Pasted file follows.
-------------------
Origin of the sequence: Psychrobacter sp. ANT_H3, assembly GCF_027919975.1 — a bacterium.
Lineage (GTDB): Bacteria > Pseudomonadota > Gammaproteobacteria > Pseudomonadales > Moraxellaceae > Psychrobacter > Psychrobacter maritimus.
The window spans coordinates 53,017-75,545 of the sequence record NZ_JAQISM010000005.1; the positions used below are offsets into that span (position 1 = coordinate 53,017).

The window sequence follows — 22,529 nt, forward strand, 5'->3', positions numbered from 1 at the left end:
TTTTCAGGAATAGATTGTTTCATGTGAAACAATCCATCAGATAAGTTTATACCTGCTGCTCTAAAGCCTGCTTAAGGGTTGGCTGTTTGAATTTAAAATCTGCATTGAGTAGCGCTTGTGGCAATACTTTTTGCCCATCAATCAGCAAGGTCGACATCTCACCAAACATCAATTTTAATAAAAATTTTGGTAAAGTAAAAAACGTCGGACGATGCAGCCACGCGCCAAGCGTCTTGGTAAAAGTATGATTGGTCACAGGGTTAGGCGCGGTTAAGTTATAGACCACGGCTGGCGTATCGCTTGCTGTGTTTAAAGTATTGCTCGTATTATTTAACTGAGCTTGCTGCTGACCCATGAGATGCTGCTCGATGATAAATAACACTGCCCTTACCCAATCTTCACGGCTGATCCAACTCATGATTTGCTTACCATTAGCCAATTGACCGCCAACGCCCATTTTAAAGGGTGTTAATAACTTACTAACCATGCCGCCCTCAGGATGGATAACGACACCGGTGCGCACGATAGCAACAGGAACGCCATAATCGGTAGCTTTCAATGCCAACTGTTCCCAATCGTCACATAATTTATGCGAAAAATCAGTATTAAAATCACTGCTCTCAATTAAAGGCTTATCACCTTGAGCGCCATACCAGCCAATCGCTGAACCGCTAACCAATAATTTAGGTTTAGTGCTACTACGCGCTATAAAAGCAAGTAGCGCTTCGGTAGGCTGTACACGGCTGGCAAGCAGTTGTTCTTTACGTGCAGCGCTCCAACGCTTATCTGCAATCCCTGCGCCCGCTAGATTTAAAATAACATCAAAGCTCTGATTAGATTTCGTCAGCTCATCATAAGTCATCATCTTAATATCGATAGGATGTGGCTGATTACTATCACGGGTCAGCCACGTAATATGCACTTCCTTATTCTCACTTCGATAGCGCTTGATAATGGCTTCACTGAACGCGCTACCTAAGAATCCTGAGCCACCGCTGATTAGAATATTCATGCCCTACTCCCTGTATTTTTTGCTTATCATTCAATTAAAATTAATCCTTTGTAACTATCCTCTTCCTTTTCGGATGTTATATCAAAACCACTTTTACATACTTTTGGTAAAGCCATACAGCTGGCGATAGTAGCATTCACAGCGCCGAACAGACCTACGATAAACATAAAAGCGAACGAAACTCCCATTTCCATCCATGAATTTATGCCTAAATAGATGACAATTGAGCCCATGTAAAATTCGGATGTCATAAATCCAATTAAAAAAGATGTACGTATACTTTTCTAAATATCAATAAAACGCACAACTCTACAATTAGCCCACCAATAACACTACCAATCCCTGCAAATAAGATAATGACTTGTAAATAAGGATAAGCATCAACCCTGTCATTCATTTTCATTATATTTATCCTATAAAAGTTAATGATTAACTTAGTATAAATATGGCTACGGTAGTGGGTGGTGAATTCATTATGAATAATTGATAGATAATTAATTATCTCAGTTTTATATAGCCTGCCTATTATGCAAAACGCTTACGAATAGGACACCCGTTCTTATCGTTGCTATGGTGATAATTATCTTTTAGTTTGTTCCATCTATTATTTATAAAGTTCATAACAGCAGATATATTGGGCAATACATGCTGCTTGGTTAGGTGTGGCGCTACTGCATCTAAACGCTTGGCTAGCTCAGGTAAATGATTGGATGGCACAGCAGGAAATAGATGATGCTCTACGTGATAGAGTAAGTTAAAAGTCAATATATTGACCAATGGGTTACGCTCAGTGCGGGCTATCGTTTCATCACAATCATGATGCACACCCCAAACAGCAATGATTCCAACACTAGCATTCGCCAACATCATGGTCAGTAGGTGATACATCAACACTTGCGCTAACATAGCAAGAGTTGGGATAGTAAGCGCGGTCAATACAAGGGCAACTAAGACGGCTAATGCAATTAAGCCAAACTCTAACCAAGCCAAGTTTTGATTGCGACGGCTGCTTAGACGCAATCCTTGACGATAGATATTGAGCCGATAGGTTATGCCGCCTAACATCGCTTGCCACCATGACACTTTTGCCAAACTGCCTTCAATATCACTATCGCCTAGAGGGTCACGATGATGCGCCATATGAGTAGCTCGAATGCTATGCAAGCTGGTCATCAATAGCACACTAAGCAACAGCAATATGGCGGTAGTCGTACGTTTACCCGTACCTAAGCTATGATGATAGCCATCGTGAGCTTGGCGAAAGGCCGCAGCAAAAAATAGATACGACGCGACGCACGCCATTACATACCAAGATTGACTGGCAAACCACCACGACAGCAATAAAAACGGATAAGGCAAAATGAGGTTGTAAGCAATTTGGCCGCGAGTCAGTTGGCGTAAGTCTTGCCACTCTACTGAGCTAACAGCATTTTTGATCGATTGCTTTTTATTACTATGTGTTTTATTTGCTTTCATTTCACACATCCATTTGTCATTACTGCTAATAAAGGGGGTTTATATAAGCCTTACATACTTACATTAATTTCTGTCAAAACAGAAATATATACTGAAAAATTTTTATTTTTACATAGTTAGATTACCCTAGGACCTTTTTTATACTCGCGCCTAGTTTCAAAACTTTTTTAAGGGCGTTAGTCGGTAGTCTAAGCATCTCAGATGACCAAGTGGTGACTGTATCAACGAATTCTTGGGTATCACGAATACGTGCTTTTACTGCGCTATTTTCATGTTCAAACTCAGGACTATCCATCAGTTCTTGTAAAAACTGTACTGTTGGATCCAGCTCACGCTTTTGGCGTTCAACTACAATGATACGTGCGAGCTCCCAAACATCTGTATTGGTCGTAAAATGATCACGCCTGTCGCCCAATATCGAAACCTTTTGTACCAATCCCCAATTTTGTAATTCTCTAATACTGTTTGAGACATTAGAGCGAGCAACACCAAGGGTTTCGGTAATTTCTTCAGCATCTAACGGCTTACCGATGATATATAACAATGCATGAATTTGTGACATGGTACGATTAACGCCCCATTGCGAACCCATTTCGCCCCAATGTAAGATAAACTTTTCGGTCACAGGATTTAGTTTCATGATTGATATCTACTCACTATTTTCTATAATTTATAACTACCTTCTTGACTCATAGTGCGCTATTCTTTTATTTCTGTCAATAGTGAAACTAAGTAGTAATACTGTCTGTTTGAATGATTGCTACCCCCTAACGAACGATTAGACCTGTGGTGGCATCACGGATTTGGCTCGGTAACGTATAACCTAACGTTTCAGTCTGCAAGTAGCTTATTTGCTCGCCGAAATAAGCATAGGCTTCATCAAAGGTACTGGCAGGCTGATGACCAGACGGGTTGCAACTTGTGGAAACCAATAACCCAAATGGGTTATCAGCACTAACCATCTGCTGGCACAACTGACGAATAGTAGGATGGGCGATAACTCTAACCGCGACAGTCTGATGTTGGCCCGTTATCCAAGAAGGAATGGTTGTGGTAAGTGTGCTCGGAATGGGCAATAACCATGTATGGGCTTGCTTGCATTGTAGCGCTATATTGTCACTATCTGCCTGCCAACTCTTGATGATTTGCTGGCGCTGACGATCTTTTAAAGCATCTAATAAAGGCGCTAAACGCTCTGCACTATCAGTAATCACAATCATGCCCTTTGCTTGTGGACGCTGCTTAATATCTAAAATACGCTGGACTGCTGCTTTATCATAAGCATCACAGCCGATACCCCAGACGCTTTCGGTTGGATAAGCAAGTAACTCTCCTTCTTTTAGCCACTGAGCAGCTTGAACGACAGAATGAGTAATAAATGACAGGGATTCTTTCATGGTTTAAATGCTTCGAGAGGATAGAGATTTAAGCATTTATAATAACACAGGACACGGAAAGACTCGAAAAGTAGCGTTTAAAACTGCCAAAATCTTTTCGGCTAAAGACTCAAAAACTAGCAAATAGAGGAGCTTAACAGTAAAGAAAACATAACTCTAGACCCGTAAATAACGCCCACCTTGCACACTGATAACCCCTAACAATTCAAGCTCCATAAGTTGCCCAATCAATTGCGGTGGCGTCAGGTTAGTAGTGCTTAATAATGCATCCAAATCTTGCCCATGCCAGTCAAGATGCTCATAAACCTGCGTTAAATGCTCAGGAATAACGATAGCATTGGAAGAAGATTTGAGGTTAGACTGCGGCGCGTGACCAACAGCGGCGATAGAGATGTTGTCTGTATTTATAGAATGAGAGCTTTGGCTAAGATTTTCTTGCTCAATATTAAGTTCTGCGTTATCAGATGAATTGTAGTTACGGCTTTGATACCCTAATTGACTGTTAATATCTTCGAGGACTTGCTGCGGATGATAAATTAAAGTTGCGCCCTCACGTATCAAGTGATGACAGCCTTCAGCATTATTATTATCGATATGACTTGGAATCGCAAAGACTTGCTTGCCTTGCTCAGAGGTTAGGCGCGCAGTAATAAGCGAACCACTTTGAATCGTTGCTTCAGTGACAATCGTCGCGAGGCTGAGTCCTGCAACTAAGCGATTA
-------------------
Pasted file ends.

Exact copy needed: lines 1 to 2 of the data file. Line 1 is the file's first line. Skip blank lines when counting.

Origin of the sequence: Psychrobacter sp. ANT_H3, assembly GCF_027919975.1 — a bacterium.
Lineage (GTDB): Bacteria > Pseudomonadota > Gammaproteobacteria > Pseudomonadales > Moraxellaceae > Psychrobacter > Psychrobacter maritimus.